It was among the several telecom companies who sought a mobile licence from the Department of Telecommunications (DoT) in 2008. The operator received a pan-Indian licence and commercially launched services in December 2009 in seven circles, expanding to 13 circles in June 2010.

Uninor’s services are currently available in the Uttar Pradesh (East and West), Bihar, Orissa, Kolkata, West Bengal, Tamil Nadu, Karnataka, Kerala, Andhra Pradesh, Mumbai, Maharashtra and Gujarat circles. It has also received spectrum for rolling out services in 21 of the 22 service areas.

In April 2010, the company took the industry by surprise by launching the 24x7 Badalta Discount plan, which offers changing discounts on calls based on network traffic. The discounts vary according to the location and time. At the same location, the discount changes on an hourly basis. The plan has had a positive impact on the operator’s subscriber base.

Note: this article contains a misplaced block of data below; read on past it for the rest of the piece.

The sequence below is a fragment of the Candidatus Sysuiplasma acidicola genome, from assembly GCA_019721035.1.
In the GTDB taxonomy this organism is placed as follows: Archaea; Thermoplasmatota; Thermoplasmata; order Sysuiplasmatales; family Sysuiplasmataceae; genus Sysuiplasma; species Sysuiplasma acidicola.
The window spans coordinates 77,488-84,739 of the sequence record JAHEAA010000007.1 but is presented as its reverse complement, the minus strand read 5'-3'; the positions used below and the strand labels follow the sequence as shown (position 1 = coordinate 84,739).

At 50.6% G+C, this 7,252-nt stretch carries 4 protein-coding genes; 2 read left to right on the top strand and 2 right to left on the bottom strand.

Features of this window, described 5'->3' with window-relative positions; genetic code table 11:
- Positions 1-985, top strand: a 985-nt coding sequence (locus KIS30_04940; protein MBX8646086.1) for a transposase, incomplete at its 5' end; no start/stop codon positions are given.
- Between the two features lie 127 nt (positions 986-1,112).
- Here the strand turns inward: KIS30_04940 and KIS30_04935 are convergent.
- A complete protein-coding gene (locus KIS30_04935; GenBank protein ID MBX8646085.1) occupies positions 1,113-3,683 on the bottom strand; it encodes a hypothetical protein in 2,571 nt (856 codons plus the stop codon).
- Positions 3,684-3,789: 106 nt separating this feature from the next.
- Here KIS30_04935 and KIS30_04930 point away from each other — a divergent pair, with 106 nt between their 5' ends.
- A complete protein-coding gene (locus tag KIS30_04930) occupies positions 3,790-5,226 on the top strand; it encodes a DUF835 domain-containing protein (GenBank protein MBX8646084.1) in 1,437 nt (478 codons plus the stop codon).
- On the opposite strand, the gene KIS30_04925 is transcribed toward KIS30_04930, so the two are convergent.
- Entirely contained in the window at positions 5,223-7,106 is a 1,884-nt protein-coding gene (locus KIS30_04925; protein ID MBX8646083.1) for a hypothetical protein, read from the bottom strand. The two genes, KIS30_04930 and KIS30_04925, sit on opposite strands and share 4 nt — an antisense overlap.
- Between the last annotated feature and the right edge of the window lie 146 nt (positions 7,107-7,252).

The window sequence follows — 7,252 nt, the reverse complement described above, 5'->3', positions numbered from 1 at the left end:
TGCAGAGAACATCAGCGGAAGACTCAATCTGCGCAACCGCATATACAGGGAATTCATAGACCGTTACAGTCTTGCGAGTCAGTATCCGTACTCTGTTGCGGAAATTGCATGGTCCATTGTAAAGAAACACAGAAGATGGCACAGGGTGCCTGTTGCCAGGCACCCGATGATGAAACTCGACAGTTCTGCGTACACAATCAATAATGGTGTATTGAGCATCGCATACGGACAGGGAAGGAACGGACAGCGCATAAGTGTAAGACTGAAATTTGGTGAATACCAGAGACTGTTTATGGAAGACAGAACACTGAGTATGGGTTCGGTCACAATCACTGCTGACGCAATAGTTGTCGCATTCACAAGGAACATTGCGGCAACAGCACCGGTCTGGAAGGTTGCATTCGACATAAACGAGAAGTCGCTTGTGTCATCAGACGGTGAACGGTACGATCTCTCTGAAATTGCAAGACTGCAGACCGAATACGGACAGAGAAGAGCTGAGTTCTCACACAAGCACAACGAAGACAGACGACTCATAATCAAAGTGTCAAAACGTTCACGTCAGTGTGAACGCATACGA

So far, Uninor has followed a simple strategy, which is based on three factors – mass market distribution, basic service delivery and cost-efficient operations.

Market position

These efforts seem to have paid off. As of June 2011, the company’s user base stood at 26.33 million, accounting for a 3.09 per cent market share. According to operator data, Uninor’s ARPU in the quarter ended March 2011 was Rs 39.

Among the six new players, Uninor held 64 per cent market share in its 13 areas of operation during June 2010-June 2011, as compared to Sistema Shyam TeleServices Limited’s 17 per cent, Videocon’s 11 per cent, S Tel’s 5 per cent, Etisalat’s 2 per cent and Loop Telecom’s 1 per cent. In five circles (Kolkata, West Bengal, Mumbai, Gujarat and Bihar), Uninor has been among the top three operators since its service launch. In the Uttar Pradesh (East and West), Andhra Pradesh, Maharashtra and Goa, Kerala and Orissa circles, it is among the top five telecom service providers.

In terms of market share, the company is behind RCOM and Tata Teleservices Limited in Mumbai; RCOM in Kolkata; Vodafone Essar and RCOM in Gujarat; and Vodafone Essar and Bharti airtel in West Bengal.